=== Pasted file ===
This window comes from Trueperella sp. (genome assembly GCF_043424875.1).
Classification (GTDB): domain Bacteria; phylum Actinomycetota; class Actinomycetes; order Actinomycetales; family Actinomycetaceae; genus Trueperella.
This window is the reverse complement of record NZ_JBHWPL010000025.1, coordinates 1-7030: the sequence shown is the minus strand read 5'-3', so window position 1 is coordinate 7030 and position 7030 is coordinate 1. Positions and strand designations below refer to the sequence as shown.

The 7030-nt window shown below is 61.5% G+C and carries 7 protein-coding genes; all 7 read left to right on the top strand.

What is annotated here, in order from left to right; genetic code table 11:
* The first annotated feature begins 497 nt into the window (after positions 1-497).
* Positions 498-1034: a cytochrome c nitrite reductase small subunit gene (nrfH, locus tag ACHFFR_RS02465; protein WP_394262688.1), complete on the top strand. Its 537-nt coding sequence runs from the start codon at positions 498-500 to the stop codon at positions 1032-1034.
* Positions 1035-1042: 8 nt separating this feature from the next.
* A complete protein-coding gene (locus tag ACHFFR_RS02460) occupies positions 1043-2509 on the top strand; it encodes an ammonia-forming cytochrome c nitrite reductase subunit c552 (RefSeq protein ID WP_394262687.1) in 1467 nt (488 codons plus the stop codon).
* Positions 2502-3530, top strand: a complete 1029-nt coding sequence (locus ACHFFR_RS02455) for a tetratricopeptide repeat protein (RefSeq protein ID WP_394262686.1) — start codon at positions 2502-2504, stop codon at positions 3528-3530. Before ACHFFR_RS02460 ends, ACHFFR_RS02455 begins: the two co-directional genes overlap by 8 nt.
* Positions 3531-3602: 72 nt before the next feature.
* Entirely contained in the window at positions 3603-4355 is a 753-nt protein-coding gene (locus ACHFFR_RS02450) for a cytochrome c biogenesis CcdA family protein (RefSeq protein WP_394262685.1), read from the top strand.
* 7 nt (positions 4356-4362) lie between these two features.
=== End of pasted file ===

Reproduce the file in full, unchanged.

This window comes from Trueperella sp. (genome assembly GCF_043424875.1).
Classification (GTDB): domain Bacteria; phylum Actinomycetota; class Actinomycetes; order Actinomycetales; family Actinomycetaceae; genus Trueperella.
This window is the reverse complement of record NZ_JBHWPL010000025.1, coordinates 1-7030: the sequence shown is the minus strand read 5'-3', so window position 1 is coordinate 7030 and position 7030 is coordinate 1. Positions and strand designations below refer to the sequence as shown.

The 7030-nt window shown below is 61.5% G+C and carries 7 protein-coding genes; all 7 read left to right on the top strand.

What is annotated here, in order from left to right; genetic code table 11:
* The first annotated feature begins 497 nt into the window (after positions 1-497).
* Positions 498-1034: a cytochrome c nitrite reductase small subunit gene (nrfH, locus tag ACHFFR_RS02465; protein WP_394262688.1), complete on the top strand. Its 537-nt coding sequence runs from the start codon at positions 498-500 to the stop codon at positions 1032-1034.
* Positions 1035-1042: 8 nt separating this feature from the next.
* A complete protein-coding gene (locus tag ACHFFR_RS02460) occupies positions 1043-2509 on the top strand; it encodes an ammonia-forming cytochrome c nitrite reductase subunit c552 (RefSeq protein ID WP_394262687.1) in 1467 nt (488 codons plus the stop codon).
* Positions 2502-3530, top strand: a complete 1029-nt coding sequence (locus ACHFFR_RS02455) for a tetratricopeptide repeat protein (RefSeq protein ID WP_394262686.1) — start codon at positions 2502-2504, stop codon at positions 3528-3530. Before ACHFFR_RS02460 ends, ACHFFR_RS02455 begins: the two co-directional genes overlap by 8 nt.
* Positions 3531-3602: 72 nt before the next feature.
* Entirely contained in the window at positions 3603-4355 is a 753-nt protein-coding gene (locus ACHFFR_RS02450) for a cytochrome c biogenesis CcdA family protein (RefSeq protein WP_394262685.1), read from the top strand.
* 7 nt (positions 4356-4362) lie between these two features.